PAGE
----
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40th Army
Afgan1986Kabul 40АrmyShtab.jpg
Staff headquarters building of the 40th Army, Kabul, 1986
Active 1941 - 1945, 1979 - c. 1990
Country  Soviet Union
Branch Red Army flag.svg Red Army
Type Infantry
Size varied in size; usually several divisions
Engagements World War II

The 40th Army of the Soviet Union's Red Army was an army-level command active from 1941 to 1945 and then again from 1979 to circa 1990.

It was first formed, after Operation Barbarossa, the German invasion of the Soviet Union, had commenced, from elements of the 26th and 37th Armies under the command of Major General Kuzma Petrovich Podlas in August 1941 at the boundary of the Bryansk Front and the Soviet Southwestern Front. By 25 August 1941 the 135th and 293rd Rifle Divisions, 2nd Parachute Corps, 10th Tank Division, and 5th Anti-Tank Brigade had been assembled to form the force.[1] It then took part in the Battle of Kiev (1941), where the Army was badly shattered, and General-Major Semenchenko's 10th Tank Division was reduced to twenty tanks.[2] The remnants of the Army joined Soviet Southwestern Front under Marshal Timoshenko. In June 1942, Operation Blau saw Hoth's Fourth Panzer Army thrust in full force against 40th Army, which had its headquarters overrun by 24th Panzer Division on 29-30 June. The 40th Army fell back from the Kastornoye area back to Voronezh, alongside the 4th, 17th, and 24th Tank Corps.[3] In response, the STAVKA hastened to establish the new Voronezh Front.

During the Battle of Kursk, where the Army fought as part of Voronezh Front, it transferred a number of reinforcements to 6th Guards Army to help 6th Guards hold back the 48th Panzer Corps, including the 29th Tank Destroyer Brigade and the 1244th and 869th Tank Destroyer Regiments, a total of over 100 antitank guns.[4] 40th Army also transferred a tank brigade to 38th Army at the same time. After the battle, it was involved in the crossing of the Dnepr in September 1943 in conjunction with airborne operations.[5] The Army was later involved in the Battle of Kiev (1943) and in 1944, as part of 2nd Ukrainian Front, actions around the Korsun-Cherkassy Pocket, Kamenets-Podolsky Pocket, and the Uman-Botoshany, Iassy-Kishinev, Bratislava-Brno, and Prague offensives.[6] It also fought in the Battle of Debrecen, at which, due to its low priority, it only had five divisions assigned. 40th Army was disbanded in July 1945.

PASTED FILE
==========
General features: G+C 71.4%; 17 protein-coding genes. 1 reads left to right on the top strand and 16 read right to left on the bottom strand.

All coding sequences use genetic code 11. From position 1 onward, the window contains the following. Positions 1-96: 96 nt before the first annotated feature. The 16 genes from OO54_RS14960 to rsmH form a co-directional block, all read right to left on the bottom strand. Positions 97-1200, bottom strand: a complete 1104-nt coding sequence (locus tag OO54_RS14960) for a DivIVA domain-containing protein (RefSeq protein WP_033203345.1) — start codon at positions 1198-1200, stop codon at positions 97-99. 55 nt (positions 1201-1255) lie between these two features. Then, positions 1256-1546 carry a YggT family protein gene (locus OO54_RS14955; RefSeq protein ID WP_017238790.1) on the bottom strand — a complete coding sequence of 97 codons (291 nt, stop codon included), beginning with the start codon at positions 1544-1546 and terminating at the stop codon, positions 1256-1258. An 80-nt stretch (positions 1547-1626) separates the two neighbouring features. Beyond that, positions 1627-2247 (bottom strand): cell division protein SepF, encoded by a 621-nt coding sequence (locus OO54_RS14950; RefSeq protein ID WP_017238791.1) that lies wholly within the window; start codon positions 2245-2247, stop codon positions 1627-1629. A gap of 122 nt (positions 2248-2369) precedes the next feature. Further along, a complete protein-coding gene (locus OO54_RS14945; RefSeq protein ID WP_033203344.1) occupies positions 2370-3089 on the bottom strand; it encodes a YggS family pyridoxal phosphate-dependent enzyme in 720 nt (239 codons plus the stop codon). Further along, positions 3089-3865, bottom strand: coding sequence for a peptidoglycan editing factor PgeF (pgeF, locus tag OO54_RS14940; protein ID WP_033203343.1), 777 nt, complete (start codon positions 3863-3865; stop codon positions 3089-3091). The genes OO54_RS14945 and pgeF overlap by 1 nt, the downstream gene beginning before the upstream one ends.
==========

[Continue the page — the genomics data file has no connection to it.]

The Army was re-created during May 1979 in the Turkestan Military District to cover the boundary with unstable Afghanistan with three motor rifle divisions (the 5th Guards, 108th and 68th), and entered Afghanistan (as part of the beginning of the Soviet-Afghan War) in December 1979 without the last division, but had the 201st MRD added to its composition during January 1980. Also with the force that entered Afghanistan were the 103rd Guards Airborne Division, 860th Separate Motor Rifle Regiment, the 56th Separate Airborne Assault Brigade, and the 36th Mixed Air Corps. Later on the 201st and 58th Motor Rifle Divisions also entered the country, along with other smaller units.[7] The Limited Contingent of Soviet Troops in Afghanistan was formed on the basis of the Army HQ. General Igor Rodionov, later Russian Minister of Defence, commanded the Army in 1985-6.

After the withdrawal from Afghanistan in 1989,[8] 40th Army was reduced to 59th Army Corps, but again reformed on June 4, 1991, at Semipalatinsk from HQ 32nd Army. With the dissolution of the Soviet Union the Army became part of the Military of Kazakhstan and was redesignated the 1st Army Corps.

Commanders of 40th Army 1980-1989

  • General-Lieutenant Yuri Tukharinov (Тухаринов Юрий Владимирович) Ввод ОКСВ в ДРА — 23.9.1980 г.
  • General Lieutenant Boris Tkach (Ткач Борис Иванович) 23.9.1980 - 7.5.1982
  • General-Lieutenant Viktor Ermakov (Ермаков Виктор Федорович) 7.5.1982 - 4.11.1983
  • Генерал-лейтенант Генералов Леонид Евстафьевич 4.11.1983 г.-19.4.1985 г.
  • General-Lieutenant Igor Rodionov 19.4.1985 г.-30.4.1986
  • General Lieutenant Dubnin Viktor Petrovich Дубынин Виктор Петрович 30.4.1986-1.6.1987
  • General Lieutenant Boris Gromov 1.6.1987 -15.2.1989

References, Sources, Further Reading

  1. ^ John Erickson, The Road to Stalingrad, Weidenfeld & Nicolson, London, 1975, p.202
  2. ^ Erickson, The Road to Stalingrad, 2003 paperback edition, p.207, 210
  3. ^ Erickson, 2003, p.356-8
  4. ^ Walter S. Dunn Jr, Kursk: Hitler's Gamble 1943, Praeger Publishers, 1997 (Chapter 9: Cracking the Second Defensive Line)
  5. ^ Nikolai Viktorovich Staskov, 1943 Dnepr airborne operation: lessons and conclusions Military Thought, July 2003
  6. ^ Aberjona Press, Slaughterhouse, 2005
  7. ^ Ye. I. Malashenko, Movement to contact and commitment to combat of reserve fronts, Military Thought (military-theoretical journal of the Russian Ministry of Defense), April-June 2004
  8. ^ A fine study of the Soviet withdrawal, based on Soviet official documentation, has been written by the Foreign Military Studies Office and is available at fmso.leavenworth.army.mil/documents/Withdrawal.pdf
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